The Word of Hyatt Credit Card has an annual fee of $95 and falls under the Chase 5/24 rule.
- Welcome offer: Earn 25,000 points after spending $3,000 in the first 3 months of having the card. Earn another 25,000 points if you spend a total of $6,000 within 6 months of opening the account.
- Earning structure: Get 4X points for purchases directly from Hyatt. Earn 2X points at restaurants, on airfare, and on transportation, plus fitness and gyms. Get 1X on everything else.
- Key perks: Automatic Discoverist status with Hyatt. Free night certificate every year when you renew the card. 5 nights of credits toward earning status. Earn a free night certificate if you spend $15,000 on the card in a year.
Marriott Bonvoy Boundless Credit Card from Chase
The Marriott Bonvoy Boundless Credit Card has an annual fee of $95 and falls under the Chase 5/24 rule.
- Welcome offer: Earn 75,000 Marriott Bonvoy points after you spend $3,000 within your first 3 months of card membership.
- Earning structure: Get 6X points for purchases directly from Marriott. Earn 2X on everything else.
- Key perks: Automatic Silver Elite status with Marriott. Free night certificate every year when you renew the card. Receive 15 Elite Night Credits toward status, which you can stack with the credits from having a Marriott business credit card. Use this as a shortcut to top-tier status.
What’s Special Here?
These look like credit cards, just like we’ve been talking about. What’s special here? There are a few unique things I want to point out about hotel credit cards.
- You probably don’t need more than 1 room. With airplane tickets, each person needs a ticket. Points disappear quickly with airline tickets. If you’ve got 3 friends or a couple or a family, you might need just 1 room at a hotel. You can really stretch your hotel points by staying at lower-end properties, sharing a room, and looking for places with extra beds, fold-out couches, etc.
- You can quickly achieve status using hotel credit cards. If you’re interested in free room upgrades, free parking, free breakfast and other perks that come from hotel elite status, each program has its own path. Some hotel credit cards even give you status automatically. That being said…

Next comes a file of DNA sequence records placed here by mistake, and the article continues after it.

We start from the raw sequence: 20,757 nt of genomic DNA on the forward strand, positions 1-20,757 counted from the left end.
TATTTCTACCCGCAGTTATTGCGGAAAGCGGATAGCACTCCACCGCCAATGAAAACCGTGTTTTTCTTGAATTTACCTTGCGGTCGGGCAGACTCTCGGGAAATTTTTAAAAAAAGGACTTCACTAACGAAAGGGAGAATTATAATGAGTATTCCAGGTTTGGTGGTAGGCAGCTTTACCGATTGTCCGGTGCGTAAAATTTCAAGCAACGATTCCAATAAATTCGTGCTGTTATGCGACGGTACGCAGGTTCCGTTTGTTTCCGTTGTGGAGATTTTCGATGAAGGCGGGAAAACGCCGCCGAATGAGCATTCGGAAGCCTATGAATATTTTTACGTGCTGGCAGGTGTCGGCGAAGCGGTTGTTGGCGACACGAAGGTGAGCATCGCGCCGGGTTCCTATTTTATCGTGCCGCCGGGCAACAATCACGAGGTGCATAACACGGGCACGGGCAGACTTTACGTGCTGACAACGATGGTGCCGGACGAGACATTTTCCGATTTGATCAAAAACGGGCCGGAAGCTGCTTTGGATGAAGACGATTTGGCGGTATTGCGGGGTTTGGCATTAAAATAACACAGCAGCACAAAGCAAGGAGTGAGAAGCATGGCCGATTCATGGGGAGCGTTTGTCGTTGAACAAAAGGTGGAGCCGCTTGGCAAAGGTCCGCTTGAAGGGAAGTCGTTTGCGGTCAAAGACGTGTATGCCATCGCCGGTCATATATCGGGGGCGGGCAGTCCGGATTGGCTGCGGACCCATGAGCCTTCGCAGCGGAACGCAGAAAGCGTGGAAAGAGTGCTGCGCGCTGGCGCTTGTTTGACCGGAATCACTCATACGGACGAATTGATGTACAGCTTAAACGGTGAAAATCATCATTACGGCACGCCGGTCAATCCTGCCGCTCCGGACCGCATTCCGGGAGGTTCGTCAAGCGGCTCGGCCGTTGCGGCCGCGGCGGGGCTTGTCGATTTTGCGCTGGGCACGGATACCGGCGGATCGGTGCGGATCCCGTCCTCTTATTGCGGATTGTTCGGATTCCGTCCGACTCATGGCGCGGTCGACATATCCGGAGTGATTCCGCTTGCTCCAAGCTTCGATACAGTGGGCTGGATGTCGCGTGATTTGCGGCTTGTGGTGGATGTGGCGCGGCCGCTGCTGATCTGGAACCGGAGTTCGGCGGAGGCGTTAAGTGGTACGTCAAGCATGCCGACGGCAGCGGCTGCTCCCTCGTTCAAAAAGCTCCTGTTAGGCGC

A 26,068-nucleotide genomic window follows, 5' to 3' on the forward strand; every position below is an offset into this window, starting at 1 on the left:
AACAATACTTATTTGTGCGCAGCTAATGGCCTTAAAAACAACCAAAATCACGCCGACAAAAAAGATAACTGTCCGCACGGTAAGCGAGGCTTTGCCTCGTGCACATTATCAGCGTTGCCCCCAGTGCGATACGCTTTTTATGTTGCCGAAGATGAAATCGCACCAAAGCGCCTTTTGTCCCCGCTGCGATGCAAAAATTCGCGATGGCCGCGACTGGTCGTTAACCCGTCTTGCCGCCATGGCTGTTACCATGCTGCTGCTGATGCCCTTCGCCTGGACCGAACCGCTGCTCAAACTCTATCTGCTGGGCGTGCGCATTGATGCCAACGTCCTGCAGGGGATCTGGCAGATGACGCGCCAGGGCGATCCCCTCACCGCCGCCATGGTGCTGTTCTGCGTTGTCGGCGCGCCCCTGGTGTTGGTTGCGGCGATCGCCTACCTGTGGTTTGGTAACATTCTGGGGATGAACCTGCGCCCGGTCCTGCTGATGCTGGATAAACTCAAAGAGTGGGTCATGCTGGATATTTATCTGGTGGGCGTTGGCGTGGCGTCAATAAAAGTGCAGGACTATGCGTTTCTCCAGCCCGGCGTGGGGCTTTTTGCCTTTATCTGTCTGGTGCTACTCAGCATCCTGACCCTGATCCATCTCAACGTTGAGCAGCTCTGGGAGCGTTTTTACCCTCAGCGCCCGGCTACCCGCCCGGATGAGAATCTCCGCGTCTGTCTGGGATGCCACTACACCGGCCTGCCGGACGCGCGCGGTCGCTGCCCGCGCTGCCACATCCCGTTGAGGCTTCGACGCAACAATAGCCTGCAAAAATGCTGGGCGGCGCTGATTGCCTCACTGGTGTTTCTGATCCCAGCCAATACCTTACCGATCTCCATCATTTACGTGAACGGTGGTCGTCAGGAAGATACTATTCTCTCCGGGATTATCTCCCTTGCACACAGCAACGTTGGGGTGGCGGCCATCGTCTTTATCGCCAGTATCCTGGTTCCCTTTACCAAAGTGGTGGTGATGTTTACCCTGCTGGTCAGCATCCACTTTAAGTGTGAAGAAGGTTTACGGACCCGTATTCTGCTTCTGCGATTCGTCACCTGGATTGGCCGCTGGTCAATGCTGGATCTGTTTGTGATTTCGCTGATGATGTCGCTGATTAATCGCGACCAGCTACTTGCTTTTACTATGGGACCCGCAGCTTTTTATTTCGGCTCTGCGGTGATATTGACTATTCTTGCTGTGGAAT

- It doesn’t make sense for both of you to have status with the same hotel chain. Unless you and others in your family consistently travel alone and really want those perks from hotel elite status, there’s not much reason to chase status for the same hotel brand. You’re probably better served by 1 of you having status with chain A and the other with chain B. Then, whichever hotel you’re staying at, put the reservation in the name of the person with the higher status (you can probably share your points with each other, too!).
Don’t Forget The Business Cards!
As we mentioned last time, those who are eligible for business credit cards can keep their “number of new accounts” low and can even remain under Chase’s 5/24 rule for longer by taking advantage of business credit cards. By getting the personal and business version of a hotel credit card, you can quickly rack up points to use for a great vacation.
Final Thoughts On Hotel Credit Cards
Getting somewhere with free flights is only part of the vacation. In this article, we looked at getting a free place to stay by understanding hotel credit cards. We talked about some basics of the 3 biggest hotel chains in this hobby and also looked at a few of the credit cards they offer.
Homework for next time
This one is the first homework that’s actually fun: start thinking about where you’d like to go on the first free trip with your points and miles.
Obviously, make sure it’s realistic. You’re not going to fly all of your cousins first class to Bora Bora now that you have a few credit cards, but start thinking about what you/your family really want. What do you want out of this hobby? What trip would you like to take? 5 days together at Disney World? Go to Hawaii for your first time? Visit grandparents far away that you haven’t seen in a long time?
Think about what you’d like to do, and we’ll look at how to start planning a trip in the next session. See you then!